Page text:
She knew it had been awhile when the homeless man came up to her car window, and she felt the blood flush her face. God, he was attractive. She lowered her eyes, looked back up through her lashes, and shook her head no. No money.
His eyes met hers, a smile nipped at one corner of his mouth, and she tried not to smile back, but oh god she was blushing. Her lips pressed together tightly, don’t smile, don’t blush, don’t giggle. Oh my god, she was acting ridiculously. No, she shook her head again, grabbed at her phone, her hair tie, her necklace, anything to not meet his eyes again.
At last, when he turned from her window, she was able to breath. She glanced in her rear view, watched him make his way further up the exit ramp. Just in time. One more minute and she might have made a really bad decision. It had been too long.
As he walked away, she shifted her eyes to the side mirror. Tall, lanky, and for all his begging, well-enough fed. She pictured his body under his clothes, imagined them hard and lean. His arms at least looked tan and strong; they would hold her in place should she try to back away. And his jeans were dusty, not grimy or caked with years of sweat and piss. He probably didn’t even smell bad. At least nothing a good shower wouldn’t change. She wondered what he would look like stepping out of her shower, skin warm from the water, a towel tussling his hair.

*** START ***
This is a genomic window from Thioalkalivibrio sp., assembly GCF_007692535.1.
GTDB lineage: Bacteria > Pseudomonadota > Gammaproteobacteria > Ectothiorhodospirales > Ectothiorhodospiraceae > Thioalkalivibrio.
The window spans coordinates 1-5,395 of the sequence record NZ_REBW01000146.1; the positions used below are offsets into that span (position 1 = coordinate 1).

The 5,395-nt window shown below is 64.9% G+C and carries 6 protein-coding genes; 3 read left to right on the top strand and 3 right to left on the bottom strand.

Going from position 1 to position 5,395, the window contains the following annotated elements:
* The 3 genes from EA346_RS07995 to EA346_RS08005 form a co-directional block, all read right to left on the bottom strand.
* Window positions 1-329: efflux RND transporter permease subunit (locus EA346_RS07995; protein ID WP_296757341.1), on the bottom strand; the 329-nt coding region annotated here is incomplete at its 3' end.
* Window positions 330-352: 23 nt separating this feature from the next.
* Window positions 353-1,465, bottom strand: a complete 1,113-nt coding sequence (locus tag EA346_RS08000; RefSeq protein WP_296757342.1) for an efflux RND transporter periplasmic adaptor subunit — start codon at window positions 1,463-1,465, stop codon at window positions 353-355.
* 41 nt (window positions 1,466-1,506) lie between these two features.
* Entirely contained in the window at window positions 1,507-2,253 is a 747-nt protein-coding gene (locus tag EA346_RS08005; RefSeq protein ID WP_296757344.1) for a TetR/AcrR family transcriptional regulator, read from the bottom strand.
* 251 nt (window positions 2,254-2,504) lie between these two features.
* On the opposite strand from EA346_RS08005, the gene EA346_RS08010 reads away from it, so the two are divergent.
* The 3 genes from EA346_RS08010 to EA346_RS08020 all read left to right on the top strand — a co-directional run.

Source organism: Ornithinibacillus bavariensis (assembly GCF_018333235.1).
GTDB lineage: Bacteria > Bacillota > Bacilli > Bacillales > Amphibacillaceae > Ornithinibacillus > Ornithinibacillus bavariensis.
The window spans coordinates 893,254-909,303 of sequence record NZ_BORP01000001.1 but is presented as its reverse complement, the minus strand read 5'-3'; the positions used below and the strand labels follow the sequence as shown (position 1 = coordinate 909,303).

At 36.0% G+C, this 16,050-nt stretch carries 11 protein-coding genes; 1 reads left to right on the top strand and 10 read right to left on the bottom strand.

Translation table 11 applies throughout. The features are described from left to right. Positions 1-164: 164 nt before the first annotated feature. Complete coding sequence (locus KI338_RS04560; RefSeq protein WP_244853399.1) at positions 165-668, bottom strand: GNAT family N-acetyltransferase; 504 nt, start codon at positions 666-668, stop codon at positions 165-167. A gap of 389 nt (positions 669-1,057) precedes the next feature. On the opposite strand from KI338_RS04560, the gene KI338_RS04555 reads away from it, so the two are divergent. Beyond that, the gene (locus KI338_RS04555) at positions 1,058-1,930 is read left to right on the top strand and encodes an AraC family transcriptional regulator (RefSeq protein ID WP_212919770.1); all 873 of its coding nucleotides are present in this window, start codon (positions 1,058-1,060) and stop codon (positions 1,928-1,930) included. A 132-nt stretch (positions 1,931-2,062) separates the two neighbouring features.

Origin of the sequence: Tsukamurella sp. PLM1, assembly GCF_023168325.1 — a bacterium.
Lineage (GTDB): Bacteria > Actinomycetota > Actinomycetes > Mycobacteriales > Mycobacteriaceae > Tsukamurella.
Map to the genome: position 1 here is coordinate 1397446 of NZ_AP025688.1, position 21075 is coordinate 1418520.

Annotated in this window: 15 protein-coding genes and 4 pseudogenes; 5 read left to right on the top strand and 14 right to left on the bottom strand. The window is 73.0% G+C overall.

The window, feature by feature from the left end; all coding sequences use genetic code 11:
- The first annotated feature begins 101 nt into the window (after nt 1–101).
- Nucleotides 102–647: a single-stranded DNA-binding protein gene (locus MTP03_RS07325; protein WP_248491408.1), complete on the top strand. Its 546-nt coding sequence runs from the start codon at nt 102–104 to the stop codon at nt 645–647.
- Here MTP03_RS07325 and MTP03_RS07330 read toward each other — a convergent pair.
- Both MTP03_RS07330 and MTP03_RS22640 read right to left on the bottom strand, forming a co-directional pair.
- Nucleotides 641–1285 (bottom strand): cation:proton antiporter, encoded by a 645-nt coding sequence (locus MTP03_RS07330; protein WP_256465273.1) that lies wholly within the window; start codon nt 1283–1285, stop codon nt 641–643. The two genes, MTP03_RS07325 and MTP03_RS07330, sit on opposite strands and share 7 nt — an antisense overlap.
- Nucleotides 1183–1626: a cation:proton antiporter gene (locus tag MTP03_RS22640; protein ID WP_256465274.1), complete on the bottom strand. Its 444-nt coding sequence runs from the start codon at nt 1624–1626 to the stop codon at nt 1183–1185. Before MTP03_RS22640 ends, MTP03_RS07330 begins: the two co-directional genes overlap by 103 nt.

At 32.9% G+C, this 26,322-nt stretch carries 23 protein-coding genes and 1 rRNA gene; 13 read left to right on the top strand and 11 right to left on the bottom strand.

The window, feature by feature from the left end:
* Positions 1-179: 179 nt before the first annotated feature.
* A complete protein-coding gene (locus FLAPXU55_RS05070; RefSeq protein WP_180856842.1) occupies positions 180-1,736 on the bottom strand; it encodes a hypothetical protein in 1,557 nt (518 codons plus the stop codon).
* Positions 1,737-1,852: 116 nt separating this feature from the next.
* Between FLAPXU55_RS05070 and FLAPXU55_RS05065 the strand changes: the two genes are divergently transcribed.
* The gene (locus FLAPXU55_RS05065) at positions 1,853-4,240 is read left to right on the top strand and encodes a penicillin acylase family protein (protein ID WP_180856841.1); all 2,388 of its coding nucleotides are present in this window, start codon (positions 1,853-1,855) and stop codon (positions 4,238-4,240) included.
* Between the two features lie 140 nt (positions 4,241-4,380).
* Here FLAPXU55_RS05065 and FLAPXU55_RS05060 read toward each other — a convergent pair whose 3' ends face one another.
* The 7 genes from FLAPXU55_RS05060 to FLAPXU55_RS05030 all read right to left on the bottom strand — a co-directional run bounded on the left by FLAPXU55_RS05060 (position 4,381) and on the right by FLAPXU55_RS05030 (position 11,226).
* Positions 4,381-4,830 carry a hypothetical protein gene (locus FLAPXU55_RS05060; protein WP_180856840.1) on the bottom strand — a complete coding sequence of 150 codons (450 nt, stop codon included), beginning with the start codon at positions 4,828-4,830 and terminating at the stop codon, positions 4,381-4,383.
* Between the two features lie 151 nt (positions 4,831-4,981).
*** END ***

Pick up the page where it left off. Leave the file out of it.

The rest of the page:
Oh my god. Jesus, just stop. Stop. She shook her hands, hoping to dislodge the thoughts that were making her palms sweat. She squirmed in her seat. The light was taking forever.
He was heading back down the ramp, nearing her car, he’d have to jog to get the money she’d hold out. Fingering a 5 dollar bill, she wondered what their conversation would be like. What his voice would sound like. How she would even ask…oh god, she shouldn’t do this.
At that moment the light turned. Yes. Oh yes. She was saved. She giggled, almost maniacally, her faced flushed again, this time with embarrassment.
In front of the store she found a parking spot. She browsed the tables and counter tops, walked around, half to calm herself from the encounter on the off ramp, half to find something for her office. Something charming for her desk. Something her patients could admire. Something pretty.
Her eyes settled on a rounded, polished stone, about the size of her fist. It was gorgeous, amber and marbled pink, streaked with lines of red and sharp orange. Picking it up she took it to the man behind the register.
“A gorgeous piece,” he muttered, all jowls and chins.
“Yes, what kind of stone is it?”
“Oh, is that some sort of ocean coral or something?”
“No.” He said, very matter-of-fact. “It’s fossilized dinosaur shit.”